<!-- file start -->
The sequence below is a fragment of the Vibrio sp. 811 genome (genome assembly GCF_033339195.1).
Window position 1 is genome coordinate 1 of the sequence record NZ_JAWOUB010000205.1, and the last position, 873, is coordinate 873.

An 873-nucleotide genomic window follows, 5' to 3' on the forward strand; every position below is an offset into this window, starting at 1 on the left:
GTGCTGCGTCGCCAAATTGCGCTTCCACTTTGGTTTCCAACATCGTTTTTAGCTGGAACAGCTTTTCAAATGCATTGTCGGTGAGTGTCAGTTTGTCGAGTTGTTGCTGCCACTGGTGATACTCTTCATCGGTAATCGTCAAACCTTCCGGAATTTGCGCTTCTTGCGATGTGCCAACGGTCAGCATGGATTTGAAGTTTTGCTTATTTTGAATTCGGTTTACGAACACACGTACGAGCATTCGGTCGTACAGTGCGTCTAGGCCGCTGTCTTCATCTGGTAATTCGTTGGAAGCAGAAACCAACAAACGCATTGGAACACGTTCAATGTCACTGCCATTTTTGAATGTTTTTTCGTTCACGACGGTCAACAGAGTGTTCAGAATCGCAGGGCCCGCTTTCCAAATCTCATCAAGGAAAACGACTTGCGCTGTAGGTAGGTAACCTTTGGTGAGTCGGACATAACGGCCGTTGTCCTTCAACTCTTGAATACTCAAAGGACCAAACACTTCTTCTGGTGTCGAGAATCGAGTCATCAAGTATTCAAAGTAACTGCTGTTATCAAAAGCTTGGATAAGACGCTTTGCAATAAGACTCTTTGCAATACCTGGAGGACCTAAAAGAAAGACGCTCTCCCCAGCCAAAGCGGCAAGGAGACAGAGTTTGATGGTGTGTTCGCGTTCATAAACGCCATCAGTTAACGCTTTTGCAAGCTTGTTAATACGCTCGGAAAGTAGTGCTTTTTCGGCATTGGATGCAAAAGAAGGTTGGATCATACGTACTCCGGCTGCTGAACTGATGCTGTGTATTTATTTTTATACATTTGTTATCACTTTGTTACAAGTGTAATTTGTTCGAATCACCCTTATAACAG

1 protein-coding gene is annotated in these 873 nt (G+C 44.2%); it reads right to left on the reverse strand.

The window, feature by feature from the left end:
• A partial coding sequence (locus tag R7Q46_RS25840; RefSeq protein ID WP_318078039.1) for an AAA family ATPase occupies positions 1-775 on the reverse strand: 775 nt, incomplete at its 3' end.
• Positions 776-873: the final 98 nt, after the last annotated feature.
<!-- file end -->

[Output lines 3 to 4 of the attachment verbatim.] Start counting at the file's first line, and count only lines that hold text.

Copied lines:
An 873-nucleotide genomic window follows, 5' to 3' on the forward strand; every position below is an offset into this window, starting at 1 on the left:
GTGCTGCGTCGCCAAATTGCGCTTCCACTTTGGTTTCCAACATCGTTTTTAGCTGGAACAGCTTTTCAAATGCATTGTCGGTGAGTGTCAGTTTGTCGAGTTGTTGCTGCCACTGGTGATACTCTTCATCGGTAATCGTCAAACCTTCCGGAATTTGCGCTTCTTGCGATGTGCCAACGGTCAGCATGGATTTGAAGTTTTGCTTATTTTGAATTCGGTTTACGAACACACGTACGAGCATTCGGTCGTACAGTGCGTCTAGGCCGCTGTCTTCATCTGGTAATTCGTTGGAAGCAGAAACCAACAAACGCATTGGAACACGTTCAATGTCACTGCCATTTTTGAATGTTTTTTCGTTCACGACGGTCAACAGAGTGTTCAGAATCGCAGGGCCCGCTTTCCAAATCTCATCAAGGAAAACGACTTGCGCTGTAGGTAGGTAACCTTTGGTGAGTCGGACATAACGGCCGTTGTCCTTCAACTCTTGAATACTCAAAGGACCAAACACTTCTTCTGGTGTCGAGAATCGAGTCATCAAGTATTCAAAGTAACTGCTGTTATCAAAAGCTTGGATAAGACGCTTTGCAATAAGACTCTTTGCAATACCTGGAGGACCTAAAAGAAAGACGCTCTCCCCAGCCAAAGCGGCAAGGAGACAGAGTTTGATGGTGTGTTCGCGTTCATAAACGCCATCAGTTAACGCTTTTGCAAGCTTGTTAATACGCTCGGAAAGTAGTGCTTTTTCGGCATTGGATGCAAAAGAAGGTTGGATCATACGTACTCCGGCTGCTGAACTGATGCTGTGTATTTATTTTTATACATTTGTTATCACTTTGTTACAAGTGTAATTTGTTCGAATCACCCTTATAACAG